Secondly, such a model provides a basis for structuring the conversational record which is not simply chronological (as in an email or bulletin board type system). For example, conversations in the IBIS method are structured according to the issues being discussed, providing a content-based index within which the cumulative record of the organizational process is preserved and organized.
Taken together, the technologies of hypertext, groupware, and the IBIS method combine synergistically to form a communication device for teams and teamwork. By tapping into the everyday conversations going on within the team, linking them with other, related conversations, and representing them pictorially, the "messy" process of teamwork can be both captured and enhanced (see Figure 3).
Thus, the technology for organizational memory must, at a minimum, incorporate hypertext, groupware, and a rhetorical model. But this computer technology is not sufficient to create an effective organizational memory. While the technology must be very good and the user interface transparent, the organization must also shift to making capture and use of organizational memory an important and natural practice. This shift towards a process-oriented paradigm and culture requires organizational commitment, and it is the most challenging part of establishing a capacity for memory and learning in an organization.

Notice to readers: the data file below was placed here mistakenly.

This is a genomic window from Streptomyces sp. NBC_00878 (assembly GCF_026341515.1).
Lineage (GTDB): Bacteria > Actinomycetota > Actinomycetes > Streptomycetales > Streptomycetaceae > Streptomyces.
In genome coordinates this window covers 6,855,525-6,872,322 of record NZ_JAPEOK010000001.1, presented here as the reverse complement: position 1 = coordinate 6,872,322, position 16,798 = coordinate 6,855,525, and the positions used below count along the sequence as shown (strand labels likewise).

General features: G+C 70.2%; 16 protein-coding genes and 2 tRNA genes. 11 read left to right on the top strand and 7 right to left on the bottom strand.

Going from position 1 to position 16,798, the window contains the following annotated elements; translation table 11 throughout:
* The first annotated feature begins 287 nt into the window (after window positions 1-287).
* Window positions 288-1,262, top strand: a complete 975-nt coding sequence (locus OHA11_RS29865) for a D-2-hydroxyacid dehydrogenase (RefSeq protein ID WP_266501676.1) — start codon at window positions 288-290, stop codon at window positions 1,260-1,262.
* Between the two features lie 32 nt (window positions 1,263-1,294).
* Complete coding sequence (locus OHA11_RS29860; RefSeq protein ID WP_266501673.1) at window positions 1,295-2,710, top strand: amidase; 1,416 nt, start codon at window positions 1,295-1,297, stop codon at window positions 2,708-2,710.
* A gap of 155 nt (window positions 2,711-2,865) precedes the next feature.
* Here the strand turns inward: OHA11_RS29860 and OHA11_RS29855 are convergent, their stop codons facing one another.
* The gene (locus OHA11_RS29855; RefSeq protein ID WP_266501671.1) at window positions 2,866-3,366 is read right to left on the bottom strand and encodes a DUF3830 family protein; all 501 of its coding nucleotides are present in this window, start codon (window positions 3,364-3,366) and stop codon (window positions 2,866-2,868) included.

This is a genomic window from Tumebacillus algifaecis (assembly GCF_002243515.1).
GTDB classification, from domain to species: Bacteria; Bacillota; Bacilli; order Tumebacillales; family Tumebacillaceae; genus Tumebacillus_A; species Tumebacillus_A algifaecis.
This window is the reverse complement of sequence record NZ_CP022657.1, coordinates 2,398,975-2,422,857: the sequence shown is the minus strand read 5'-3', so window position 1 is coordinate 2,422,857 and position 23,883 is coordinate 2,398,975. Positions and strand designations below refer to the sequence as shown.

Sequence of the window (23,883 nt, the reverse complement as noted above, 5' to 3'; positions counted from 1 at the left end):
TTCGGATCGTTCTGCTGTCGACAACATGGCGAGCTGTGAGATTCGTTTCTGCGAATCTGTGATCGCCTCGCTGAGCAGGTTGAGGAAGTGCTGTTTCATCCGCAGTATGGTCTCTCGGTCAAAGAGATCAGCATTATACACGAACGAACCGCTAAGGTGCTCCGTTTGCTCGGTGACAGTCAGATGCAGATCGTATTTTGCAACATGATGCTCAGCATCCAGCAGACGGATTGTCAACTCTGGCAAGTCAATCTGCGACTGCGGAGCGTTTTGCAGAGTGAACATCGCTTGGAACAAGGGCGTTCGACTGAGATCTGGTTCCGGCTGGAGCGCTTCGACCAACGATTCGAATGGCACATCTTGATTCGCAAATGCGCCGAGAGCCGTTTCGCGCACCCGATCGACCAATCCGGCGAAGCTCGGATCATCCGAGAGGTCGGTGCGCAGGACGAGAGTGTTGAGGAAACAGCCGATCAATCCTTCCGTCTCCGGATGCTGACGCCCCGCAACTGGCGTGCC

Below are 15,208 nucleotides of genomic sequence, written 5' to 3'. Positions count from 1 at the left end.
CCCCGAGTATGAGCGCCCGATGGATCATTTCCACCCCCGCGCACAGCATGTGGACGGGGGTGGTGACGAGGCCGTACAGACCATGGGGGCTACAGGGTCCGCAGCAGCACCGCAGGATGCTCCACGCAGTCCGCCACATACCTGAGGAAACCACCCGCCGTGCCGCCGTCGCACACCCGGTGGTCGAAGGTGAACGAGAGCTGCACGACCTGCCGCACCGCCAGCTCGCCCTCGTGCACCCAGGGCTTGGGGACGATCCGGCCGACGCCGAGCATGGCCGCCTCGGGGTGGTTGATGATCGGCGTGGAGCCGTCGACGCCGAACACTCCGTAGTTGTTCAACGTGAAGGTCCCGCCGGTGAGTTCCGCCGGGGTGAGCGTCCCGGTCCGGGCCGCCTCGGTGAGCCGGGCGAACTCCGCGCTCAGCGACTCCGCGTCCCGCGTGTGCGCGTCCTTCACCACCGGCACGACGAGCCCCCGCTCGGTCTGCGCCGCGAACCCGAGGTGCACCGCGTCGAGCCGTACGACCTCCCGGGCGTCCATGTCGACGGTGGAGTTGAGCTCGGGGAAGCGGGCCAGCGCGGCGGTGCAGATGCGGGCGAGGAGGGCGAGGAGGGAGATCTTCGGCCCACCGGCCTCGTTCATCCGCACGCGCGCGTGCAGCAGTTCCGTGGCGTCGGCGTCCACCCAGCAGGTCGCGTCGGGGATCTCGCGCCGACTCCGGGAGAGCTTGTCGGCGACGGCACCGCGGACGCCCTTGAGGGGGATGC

Figure 3: From the marriage of hypertext, groupware, and IBIS technologies emerges the capability of supporting and capturing the informal information flowing through the process.
However, this shift is consistent with the trend already under way in organizations toward quality, customer service, reducing time to market, and all of the other forms of process awareness and improvement. Thus, a new symbiosis is emerging between the human and technological aspects of work: tools for organizational memory and learning can support and maintain a beneficial culture shift, and the culture shift highlights the value of the new tools and promotes their use.
Group Decision Support Systems, Inc. is now offering QuestMap, which combines software and consulting technologies based on our MCC gIBIS experience. QuestMap is a groupware system developed to support organizational learning, better decision making, and collaborative work group productivity.
Conklin, E. Jeffrey and KC Burgess Yakemovic. 1991. A Process-Oriented Approach to Design Rationale. Human-Computer Interaction, Vol. 6, pp. 357-391.
Graham, Margaret. 1991. Notes on Organizational Memory: Practice and Theory. Unpublished Xerox PARC working paper.
Kunz, W. & H. Rittel. 1970. Issues as elements of information systems. Working Paper No. 131, Institute of Urban and Regional Development, University of California at Berkeley, Berkeley, California, 1970.
Copyright 1996, Group Decision Support Systems, Inc. This is a slightly expanded version of the paper published under the same title in Groupware and Computer-Supported Cooperative Work, R.M. Baecker (Ed), Morgan Kaufmann, San Mateo, California, pp. 561-565.